WhatsApp and Chinese Censorship
Bernard Hastings | Last Updated:
WhatsApp is one of the single largest messaging apps on the planet. With over 1 billion active users spread across 180 different countries, it’s no wonder that Facebook acquired the app for a staggering $20 billion in 2014.
And, this summer, WhatsApp reportedly became the target of Chinese internet censorship. Users of the app report random, unpredictable service disruptions where certain features and functions of the application become unusable.
For example, many users found that while simple messaging services worked correctly, they were unable to share pictures or video – or use any of the other advanced features of the application.
These service disruptions have been somewhat random, and functionality seems to only be partially blocked. However, it’s no surprise that China would try to reduce the popularity – and usefulness – of WhatsApp.
This is because WhatsApp, which is owned by Facebook, is dedicated to internet security and online privacy – and protecting users from mass surveillance by governments like China. WhatsApp uses end-to-end encryption, making it very secure, and effective at protecting the personal security of messages, media, and video shared through the app.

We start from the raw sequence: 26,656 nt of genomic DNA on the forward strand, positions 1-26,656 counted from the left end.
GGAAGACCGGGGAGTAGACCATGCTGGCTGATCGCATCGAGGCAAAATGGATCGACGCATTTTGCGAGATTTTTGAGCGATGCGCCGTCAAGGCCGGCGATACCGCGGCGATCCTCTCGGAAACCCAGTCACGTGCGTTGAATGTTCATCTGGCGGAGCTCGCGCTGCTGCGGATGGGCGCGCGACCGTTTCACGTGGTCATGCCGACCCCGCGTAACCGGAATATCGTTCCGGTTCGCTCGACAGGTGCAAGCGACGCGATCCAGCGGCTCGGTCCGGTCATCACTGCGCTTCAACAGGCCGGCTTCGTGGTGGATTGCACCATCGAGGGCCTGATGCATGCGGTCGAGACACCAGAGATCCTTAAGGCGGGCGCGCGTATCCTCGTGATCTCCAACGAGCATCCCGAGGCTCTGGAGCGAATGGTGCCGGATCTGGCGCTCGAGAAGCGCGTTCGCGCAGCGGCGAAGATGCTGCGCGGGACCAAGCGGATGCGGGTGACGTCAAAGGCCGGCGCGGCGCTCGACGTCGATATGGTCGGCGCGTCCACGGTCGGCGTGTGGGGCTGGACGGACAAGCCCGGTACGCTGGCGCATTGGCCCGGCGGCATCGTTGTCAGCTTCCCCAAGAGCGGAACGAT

This is in contrast to the other leading messaging service, WeChat. WeChat, developed by Tencent, a large Chinese conglomerate, works hand-in-hand with the government to promote censorship and block unwanted content – censoring free speech, and disallowing true online privacy.
The precise reasons for the blockage – and even the actual method by which functionality is being reduced – is still not known. However, it’s likely that the Chinese government wishes to minimize the influence of WhatsApp, due to its American ownership and dedication to internet privacy.
It’s also easy to assume that they’re doing so in order to promote alternative forms of communication that are easy to monitor and censor – such as WeChat, Tencent Weibo, and other popular Chinese-founded companies.
Economic reasons may also be a factor. When China blocked Google, for example, the China-owned Baidu search engine became much more popular – growing at a higher rate than any other search engine on the planet.
So it’s likely that China’s attacks on WhatsApp are informed by both the desire for internet censorship, and to encourage users to use Chinese-built (and monitored) applications.
For now, WhatsApp has not been banned. But if the Chinese government is, indeed, behind these service disruptions, that makes sense. China has long been known for a stealthy approach to internet censorship that allows them to deny culpability, yet still persuade users to give into censorship. Periodically disabling full functionality of WhatsApp would be an effective way to get users to switch to different apps – without even requiring a potentially legally-difficult ban of the WhatsApp software.
Regardless, this is certainly an interesting time for internet privacy in China – and reactions to this, along with other moves made to censor the internet in China, are sure to be watched closely in the near future.